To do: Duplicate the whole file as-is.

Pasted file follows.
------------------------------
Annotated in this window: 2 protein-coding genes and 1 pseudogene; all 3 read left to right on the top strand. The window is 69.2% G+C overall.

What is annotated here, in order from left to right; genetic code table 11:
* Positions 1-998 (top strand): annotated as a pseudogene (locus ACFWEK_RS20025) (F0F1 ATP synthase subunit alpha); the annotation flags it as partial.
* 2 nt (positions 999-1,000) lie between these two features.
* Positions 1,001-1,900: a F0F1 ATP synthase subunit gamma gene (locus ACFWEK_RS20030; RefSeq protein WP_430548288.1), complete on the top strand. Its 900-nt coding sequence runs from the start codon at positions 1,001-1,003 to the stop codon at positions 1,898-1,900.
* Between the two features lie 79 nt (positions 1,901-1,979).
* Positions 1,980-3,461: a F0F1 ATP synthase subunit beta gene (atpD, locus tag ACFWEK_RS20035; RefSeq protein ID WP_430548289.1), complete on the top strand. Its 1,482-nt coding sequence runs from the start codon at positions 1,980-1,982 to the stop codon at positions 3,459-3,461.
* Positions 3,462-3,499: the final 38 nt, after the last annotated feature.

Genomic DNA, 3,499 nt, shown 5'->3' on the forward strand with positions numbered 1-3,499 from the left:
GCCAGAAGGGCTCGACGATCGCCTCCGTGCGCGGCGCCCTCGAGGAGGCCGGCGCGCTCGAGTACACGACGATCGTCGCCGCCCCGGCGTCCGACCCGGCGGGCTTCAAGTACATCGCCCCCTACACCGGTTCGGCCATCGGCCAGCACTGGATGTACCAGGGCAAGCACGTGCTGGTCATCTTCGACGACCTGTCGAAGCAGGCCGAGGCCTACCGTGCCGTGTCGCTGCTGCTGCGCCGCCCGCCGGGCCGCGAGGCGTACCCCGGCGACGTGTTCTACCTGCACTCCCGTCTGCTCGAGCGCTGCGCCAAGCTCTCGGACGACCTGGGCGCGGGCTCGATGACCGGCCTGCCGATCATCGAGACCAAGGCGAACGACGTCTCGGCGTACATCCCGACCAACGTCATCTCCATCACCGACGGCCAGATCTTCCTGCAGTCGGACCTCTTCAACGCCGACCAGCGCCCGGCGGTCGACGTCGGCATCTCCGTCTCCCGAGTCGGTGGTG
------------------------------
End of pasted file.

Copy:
Annotated in this window: 2 protein-coding genes and 1 pseudogene; all 3 read left to right on the top strand. The window is 69.2% G+C overall.

What is annotated here, in order from left to right; genetic code table 11:
* Positions 1-998 (top strand): annotated as a pseudogene (locus ACFWEK_RS20025) (F0F1 ATP synthase subunit alpha); the annotation flags it as partial.
* 2 nt (positions 999-1,000) lie between these two features.
* Positions 1,001-1,900: a F0F1 ATP synthase subunit gamma gene (locus ACFWEK_RS20030; RefSeq protein WP_430548288.1), complete on the top strand. Its 900-nt coding sequence runs from the start codon at positions 1,001-1,003 to the stop codon at positions 1,898-1,900.
* Between the two features lie 79 nt (positions 1,901-1,979).
* Positions 1,980-3,461: a F0F1 ATP synthase subunit beta gene (atpD, locus tag ACFWEK_RS20035; RefSeq protein ID WP_430548289.1), complete on the top strand. Its 1,482-nt coding sequence runs from the start codon at positions 1,980-1,982 to the stop codon at positions 3,459-3,461.
* Positions 3,462-3,499: the final 38 nt, after the last annotated feature.

Genomic DNA, 3,499 nt, shown 5'->3' on the forward strand with positions numbered 1-3,499 from the left:
GCCAGAAGGGCTCGACGATCGCCTCCGTGCGCGGCGCCCTCGAGGAGGCCGGCGCGCTCGAGTACACGACGATCGTCGCCGCCCCGGCGTCCGACCCGGCGGGCTTCAAGTACATCGCCCCCTACACCGGTTCGGCCATCGGCCAGCACTGGATGTACCAGGGCAAGCACGTGCTGGTCATCTTCGACGACCTGTCGAAGCAGGCCGAGGCCTACCGTGCCGTGTCGCTGCTGCTGCGCCGCCCGCCGGGCCGCGAGGCGTACCCCGGCGACGTGTTCTACCTGCACTCCCGTCTGCTCGAGCGCTGCGCCAAGCTCTCGGACGACCTGGGCGCGGGCTCGATGACCGGCCTGCCGATCATCGAGACCAAGGCGAACGACGTCTCGGCGTACATCCCGACCAACGTCATCTCCATCACCGACGGCCAGATCTTCCTGCAGTCGGACCTCTTCAACGCCGACCAGCGCCCGGCGGTCGACGTCGGCATCTCCGTCTCCCGAGTCGGTGGTG